Tips for Working in Mutual Ministry

Each month, we post a series of blogs around a common topic. This month, Suzanne Davis is curating a series highlighting the working relationship between ruling elders and ministers of the Word and Sacrament (or teaching elders). We’ll hear from both individuals and ruling elder/pastor partners reflect on the journey in ministry they’ve had together. How do these two roles – both essential to our polity – share in the work and wonder of the church? What is the “special sauce” that makes this special partnership flourish? We invite you to join the conversation on Facebook and Twitter!

by Grace Lindvall, Kim Nims, and Sherese Smith

This is our common calling, to be disciples and servants of our servant Lord. Within the community of the church, some are called to particular service as deacons, as elders, and as ministers of the Word and Sacrament.
– Ordination and installation services for elders and deacons, Book of Occasional Services

Working together as ruling elders and ministers is essential to our identity as Presbyterians; it is also the heart of much joy, collegiality, and growth. The church works its best when we work together as different officers in the church, when we recognize our particular services to the church while keeping our eyes always fixed on our common calling.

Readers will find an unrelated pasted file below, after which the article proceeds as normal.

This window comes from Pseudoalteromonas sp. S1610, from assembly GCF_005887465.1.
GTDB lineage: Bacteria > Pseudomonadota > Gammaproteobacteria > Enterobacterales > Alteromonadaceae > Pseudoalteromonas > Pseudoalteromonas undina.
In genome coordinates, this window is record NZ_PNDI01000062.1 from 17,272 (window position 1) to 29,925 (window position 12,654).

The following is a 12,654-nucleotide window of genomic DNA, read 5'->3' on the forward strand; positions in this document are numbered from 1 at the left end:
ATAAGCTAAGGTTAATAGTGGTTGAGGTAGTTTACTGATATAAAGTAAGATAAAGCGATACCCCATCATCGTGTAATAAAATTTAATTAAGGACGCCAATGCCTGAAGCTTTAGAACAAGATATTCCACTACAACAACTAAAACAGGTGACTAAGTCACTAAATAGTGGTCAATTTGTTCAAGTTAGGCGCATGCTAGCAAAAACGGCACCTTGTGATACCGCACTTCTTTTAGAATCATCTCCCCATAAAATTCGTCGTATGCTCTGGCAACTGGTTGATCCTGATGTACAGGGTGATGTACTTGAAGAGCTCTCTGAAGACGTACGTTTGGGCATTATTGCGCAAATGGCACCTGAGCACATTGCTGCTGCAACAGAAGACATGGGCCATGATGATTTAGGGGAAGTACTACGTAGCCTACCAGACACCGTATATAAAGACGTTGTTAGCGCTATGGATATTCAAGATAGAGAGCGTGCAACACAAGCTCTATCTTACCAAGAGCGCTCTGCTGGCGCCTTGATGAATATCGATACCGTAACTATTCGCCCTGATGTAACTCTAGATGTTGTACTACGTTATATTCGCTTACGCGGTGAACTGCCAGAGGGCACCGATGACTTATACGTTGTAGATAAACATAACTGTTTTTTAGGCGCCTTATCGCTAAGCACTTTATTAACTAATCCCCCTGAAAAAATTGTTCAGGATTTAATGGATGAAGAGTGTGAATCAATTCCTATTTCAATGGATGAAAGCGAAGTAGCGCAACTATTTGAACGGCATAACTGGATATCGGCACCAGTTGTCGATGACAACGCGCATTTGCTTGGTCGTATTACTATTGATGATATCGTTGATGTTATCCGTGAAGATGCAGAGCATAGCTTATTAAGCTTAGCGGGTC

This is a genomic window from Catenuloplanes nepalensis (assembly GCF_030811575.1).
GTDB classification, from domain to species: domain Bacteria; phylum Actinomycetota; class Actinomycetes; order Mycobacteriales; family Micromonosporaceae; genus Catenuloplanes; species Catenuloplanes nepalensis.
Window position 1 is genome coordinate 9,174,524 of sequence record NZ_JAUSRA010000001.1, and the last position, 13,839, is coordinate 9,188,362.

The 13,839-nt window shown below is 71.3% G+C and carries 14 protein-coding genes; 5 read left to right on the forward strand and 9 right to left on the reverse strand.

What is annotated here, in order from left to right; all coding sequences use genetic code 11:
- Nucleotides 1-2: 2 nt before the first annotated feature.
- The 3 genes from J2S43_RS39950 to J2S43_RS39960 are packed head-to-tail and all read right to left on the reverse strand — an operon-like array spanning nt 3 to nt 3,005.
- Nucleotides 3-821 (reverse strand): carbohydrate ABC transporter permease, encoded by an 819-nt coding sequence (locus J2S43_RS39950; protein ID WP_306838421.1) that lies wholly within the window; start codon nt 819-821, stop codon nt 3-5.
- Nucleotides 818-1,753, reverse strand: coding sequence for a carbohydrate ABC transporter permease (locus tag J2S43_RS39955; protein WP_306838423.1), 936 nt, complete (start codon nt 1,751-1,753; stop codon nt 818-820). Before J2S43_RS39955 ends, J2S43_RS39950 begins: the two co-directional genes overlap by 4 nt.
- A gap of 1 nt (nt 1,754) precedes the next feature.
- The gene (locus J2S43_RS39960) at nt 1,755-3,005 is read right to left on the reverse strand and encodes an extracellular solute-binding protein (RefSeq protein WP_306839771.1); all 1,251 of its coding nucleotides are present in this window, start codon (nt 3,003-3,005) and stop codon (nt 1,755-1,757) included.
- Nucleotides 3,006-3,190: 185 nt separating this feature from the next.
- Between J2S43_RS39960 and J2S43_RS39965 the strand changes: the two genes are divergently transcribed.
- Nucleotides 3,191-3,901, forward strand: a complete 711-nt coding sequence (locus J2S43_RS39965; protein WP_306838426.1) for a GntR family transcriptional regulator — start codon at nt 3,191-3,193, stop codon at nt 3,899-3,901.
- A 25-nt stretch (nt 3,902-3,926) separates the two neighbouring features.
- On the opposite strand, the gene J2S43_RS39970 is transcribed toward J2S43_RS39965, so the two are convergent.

Photo of Trinity Presbyterian session from their Facebook page

While the church works its best when we work together in mutual ministry, there are, and have been, and will be bumps along the road. After all, we’re humans working together in relationships that are unlike any other: we’re pastor and parishioner – which can mean muddied waters sometimes. Who is responsible for what? Who has the greater stake in the church? Where are the boundaries supposed to lie? Who holds who accountable? How can we push each other without hurting each other? How do we mix business and pleasure and worship?

Sure, any one of these could prove to be hard – even impossible – hurdles to jump to find healthy working relationships but over the two years we’ve found that it is possible to move through them. And, amazingly, not only is it possible to get past them but the relationship that comes from it can be more than special, and downright sacred.

As we reflected on what works for us, themes kept bubbling to the surface, things we’ve done and learned:

Respecting our individual calls to ordained ministry – ordained lay leaders and ordained ministers

First things first: the most important part of our unique relationship becoming a sacred relationship is our respect of one another’s callings. Blessedly, each of us has had the opportunity to see and be a part of the other’s ordinations or installations. We’ve laid hands on one another in prayer and seen that it is God who has called us all to these unique roles in the church. We respect that one calling is not higher than the other, but that we have been mutually called to serve God and Christ’s church.

Sharing together